Agile Stationary [agilestationary] (2021, 30th September) WE HAVE HAD GREAT SUCCESS BRINGING PHYSICAL CARDS INTO A GAMIFIED INTELLECTUAL PROCESS. THE CARDS DON’T END UP BEING DISPLAYED ON SCREEN. EACH CARD IS A PROMPT WHICH IS CONSIDERED BY THE INDIVIDUAL PARTICIPANT. WHEN GAMEPLAY DICTATES THE PARTICIPANTS READS THE CARD ALOUD [Tweet]. Twitter. Available at: https://twitter.com/agilestationery/status/1443700780729516037
Carrigan. M & Fatsis, L (2021) The Public and their Platforms Public Sociology in an Era of Social Media (Bristol: Bristol University Press)
Elsasser, N. and Irvine, P. (1992) ‘Literacy as Commodity: Redistributing the Goods’, Journal of Education, 174(3), pp. 26–40. doi: 10.1177/002205749217400304.
Nørgård, T, T (2021) What comes after the ruin? Speculative design for preferable university futures [Online]. in PaTHES Fall 2021 Thematic Webinar Series on “Foresight, speculative design and preferable higher education futures. September 2021.
hooks, B (1994) Teaching to Transgress Education as the Practice of Freedom (Oxon & New York: Routledge)
Pahl, K & Rowsell. J (2010) Artifactual Literacies: Every Object Tells a Story (Language and Literacy Series) (Amsterdam & New York: Teachers College Press)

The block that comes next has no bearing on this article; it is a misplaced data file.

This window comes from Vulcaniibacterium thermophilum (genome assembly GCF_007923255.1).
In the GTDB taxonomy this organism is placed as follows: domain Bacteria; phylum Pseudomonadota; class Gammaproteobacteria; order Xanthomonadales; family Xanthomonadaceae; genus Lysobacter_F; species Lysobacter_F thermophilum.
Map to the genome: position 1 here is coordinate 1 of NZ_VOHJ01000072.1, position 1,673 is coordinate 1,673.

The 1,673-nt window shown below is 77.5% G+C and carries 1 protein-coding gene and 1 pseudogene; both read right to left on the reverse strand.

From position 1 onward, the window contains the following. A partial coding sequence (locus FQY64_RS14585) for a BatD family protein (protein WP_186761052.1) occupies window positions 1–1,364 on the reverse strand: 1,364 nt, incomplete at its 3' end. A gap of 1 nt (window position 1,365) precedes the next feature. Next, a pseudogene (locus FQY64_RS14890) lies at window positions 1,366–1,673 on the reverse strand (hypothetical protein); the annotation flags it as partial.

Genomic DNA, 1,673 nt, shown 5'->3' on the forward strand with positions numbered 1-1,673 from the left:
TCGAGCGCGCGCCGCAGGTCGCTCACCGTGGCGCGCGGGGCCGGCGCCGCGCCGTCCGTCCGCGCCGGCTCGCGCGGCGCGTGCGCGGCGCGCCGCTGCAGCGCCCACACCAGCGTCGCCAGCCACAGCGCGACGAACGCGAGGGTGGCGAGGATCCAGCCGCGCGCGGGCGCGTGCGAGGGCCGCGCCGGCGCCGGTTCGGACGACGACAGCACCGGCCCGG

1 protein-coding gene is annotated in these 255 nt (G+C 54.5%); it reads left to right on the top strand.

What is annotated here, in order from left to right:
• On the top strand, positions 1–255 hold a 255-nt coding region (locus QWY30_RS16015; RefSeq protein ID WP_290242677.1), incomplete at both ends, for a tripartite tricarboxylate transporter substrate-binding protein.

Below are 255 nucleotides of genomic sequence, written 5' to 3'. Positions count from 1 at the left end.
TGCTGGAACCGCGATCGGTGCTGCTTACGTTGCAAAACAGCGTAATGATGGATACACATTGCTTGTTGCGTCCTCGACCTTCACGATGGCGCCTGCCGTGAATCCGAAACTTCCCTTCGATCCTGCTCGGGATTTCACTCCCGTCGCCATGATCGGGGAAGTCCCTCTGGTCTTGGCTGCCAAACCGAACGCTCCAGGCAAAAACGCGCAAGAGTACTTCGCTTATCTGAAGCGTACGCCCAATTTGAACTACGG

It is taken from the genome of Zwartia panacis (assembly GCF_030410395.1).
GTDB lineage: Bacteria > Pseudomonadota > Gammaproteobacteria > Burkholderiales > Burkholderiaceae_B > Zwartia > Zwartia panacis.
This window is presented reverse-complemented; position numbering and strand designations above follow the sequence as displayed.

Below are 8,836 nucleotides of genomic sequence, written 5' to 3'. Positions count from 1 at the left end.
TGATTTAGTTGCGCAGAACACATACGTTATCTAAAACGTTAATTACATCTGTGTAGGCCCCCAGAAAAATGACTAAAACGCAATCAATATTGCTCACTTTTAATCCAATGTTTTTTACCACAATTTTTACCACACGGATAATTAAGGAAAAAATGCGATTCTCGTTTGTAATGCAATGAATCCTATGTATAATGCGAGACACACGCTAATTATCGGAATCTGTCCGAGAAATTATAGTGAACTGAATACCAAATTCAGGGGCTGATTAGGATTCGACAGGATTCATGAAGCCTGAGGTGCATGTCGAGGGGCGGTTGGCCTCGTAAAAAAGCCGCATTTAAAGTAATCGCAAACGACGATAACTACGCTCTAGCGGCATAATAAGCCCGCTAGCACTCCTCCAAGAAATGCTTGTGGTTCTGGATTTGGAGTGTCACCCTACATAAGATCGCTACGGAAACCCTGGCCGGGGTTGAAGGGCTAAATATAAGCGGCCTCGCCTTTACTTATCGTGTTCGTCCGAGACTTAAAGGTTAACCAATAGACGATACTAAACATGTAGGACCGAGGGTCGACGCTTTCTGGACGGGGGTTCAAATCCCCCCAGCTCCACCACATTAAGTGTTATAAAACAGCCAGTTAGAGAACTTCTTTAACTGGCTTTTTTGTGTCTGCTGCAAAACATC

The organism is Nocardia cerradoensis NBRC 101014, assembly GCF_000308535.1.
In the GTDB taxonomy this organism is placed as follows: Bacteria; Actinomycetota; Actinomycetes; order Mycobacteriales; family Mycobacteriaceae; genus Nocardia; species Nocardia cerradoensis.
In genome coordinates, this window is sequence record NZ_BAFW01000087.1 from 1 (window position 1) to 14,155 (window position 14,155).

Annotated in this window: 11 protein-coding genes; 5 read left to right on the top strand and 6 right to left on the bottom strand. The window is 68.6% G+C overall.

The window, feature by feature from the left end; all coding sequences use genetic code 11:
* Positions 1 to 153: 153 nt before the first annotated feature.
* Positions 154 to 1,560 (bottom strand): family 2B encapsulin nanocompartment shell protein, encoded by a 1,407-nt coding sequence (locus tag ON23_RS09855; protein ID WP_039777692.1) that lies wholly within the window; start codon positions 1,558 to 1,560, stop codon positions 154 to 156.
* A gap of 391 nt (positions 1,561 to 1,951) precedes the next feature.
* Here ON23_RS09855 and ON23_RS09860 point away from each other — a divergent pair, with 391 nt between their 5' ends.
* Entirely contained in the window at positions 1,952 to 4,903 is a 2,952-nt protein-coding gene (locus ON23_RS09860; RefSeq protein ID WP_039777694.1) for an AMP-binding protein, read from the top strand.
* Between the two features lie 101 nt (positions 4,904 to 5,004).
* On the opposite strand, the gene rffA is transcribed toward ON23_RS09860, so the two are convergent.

Pangrazio, L (2016) Reconceptualising critical digital literacy, Discourse: Studies in the Cultural Politics of Education, 37:2, 163-174, DOI: 10.1080/01596306.2014.942836
McDonald, P [@PipMac6] (2021, 30th Sept) HELLO #UKFECHAT. IT’S 9PM. LET’S EXPLORE ‘TECHNOLOGY TO TRANSGRESS. EXPLORING CRITICAL @ZOOM LITERACIES’. REMEMBER TO REPLY USING ‘A1’. WHAT WOULD BELL HOOKS SAY? [Tweet]. Twitter. Available at: https://twitter.com/PipMac6/status/1443682169881341956
Mycroft, L [@LouMycroft] (2021, 30th September) EVENING PIP! ZOOM IS ALL ABOUT BUILDING RELATIONSHIPS FOR ME CONTEXT PROFESSIONAL LEARNING SO NOTHING FANCY. CAMERAS ON, #THINKING ENVIRONMENTS AND IF THERE’S WORK TO BE DONE GET AWAY FROM THE SCREEN. HAVE EVEN PULLED BACK FROM SLIDES #UKFECHAT [Tweet]. Twitter. Available at: https://twitter.com/LouMycroft/status/1443672769300926470
Mycroft, L [@LouMycroft] (2021, 30th September) I LOVE THE IDEA OF EXPEDITIONS OF JOB, SPINOZA BELIEVED JOY WAS FOUND IN THE ENERGY WE SHARE, A SORT OF COLLECTIVE LIFE ENERGY. THE BEST TEACHING HAS THAT AND BRINGS THE OUTSIDE IN #UKFECHAT [Tweet]. Twitter. https://twitter.com/LouMycroft/status/1443675202618003465